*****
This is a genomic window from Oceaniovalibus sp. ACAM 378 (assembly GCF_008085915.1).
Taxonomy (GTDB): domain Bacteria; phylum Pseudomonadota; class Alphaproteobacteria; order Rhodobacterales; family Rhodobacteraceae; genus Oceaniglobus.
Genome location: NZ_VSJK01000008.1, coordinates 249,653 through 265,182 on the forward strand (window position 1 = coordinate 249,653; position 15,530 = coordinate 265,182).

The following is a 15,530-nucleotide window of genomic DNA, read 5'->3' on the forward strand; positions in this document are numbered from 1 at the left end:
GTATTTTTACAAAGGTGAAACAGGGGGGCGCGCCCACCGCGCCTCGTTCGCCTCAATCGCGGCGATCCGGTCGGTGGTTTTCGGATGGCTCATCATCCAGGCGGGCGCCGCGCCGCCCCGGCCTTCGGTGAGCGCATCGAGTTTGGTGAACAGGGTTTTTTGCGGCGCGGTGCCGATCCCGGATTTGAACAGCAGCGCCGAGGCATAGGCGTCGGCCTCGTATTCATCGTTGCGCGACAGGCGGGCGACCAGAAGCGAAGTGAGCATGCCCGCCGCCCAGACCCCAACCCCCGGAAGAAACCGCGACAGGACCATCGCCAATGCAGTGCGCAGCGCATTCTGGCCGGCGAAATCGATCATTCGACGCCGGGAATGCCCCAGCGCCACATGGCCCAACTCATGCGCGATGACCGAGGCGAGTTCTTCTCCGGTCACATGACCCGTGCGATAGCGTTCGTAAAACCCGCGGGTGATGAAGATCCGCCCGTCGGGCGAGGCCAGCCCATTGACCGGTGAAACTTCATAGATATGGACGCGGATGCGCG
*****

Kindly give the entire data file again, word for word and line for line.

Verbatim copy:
This is a genomic window from Oceaniovalibus sp. ACAM 378 (assembly GCF_008085915.1).
Taxonomy (GTDB): domain Bacteria; phylum Pseudomonadota; class Alphaproteobacteria; order Rhodobacterales; family Rhodobacteraceae; genus Oceaniglobus.
Genome location: NZ_VSJK01000008.1, coordinates 249,653 through 265,182 on the forward strand (window position 1 = coordinate 249,653; position 15,530 = coordinate 265,182).

The following is a 15,530-nucleotide window of genomic DNA, read 5'->3' on the forward strand; positions in this document are numbered from 1 at the left end:
GTATTTTTACAAAGGTGAAACAGGGGGGCGCGCCCACCGCGCCTCGTTCGCCTCAATCGCGGCGATCCGGTCGGTGGTTTTCGGATGGCTCATCATCCAGGCGGGCGCCGCGCCGCCCCGGCCTTCGGTGAGCGCATCGAGTTTGGTGAACAGGGTTTTTTGCGGCGCGGTGCCGATCCCGGATTTGAACAGCAGCGCCGAGGCATAGGCGTCGGCCTCGTATTCATCGTTGCGCGACAGGCGGGCGACCAGAAGCGAAGTGAGCATGCCCGCCGCCCAGACCCCAACCCCCGGAAGAAACCGCGACAGGACCATCGCCAATGCAGTGCGCAGCGCATTCTGGCCGGCGAAATCGATCATTCGACGCCGGGAATGCCCCAGCGCCACATGGCCCAACTCATGCGCGATGACCGAGGCGAGTTCTTCTCCGGTCACATGACCCGTGCGATAGCGTTCGTAAAACCCGCGGGTGATGAAGATCCGCCCGTCGGGCGAGGCCAGCCCATTGACCGGTGAAACTTCATAGATATGGACGCGGATGCGCG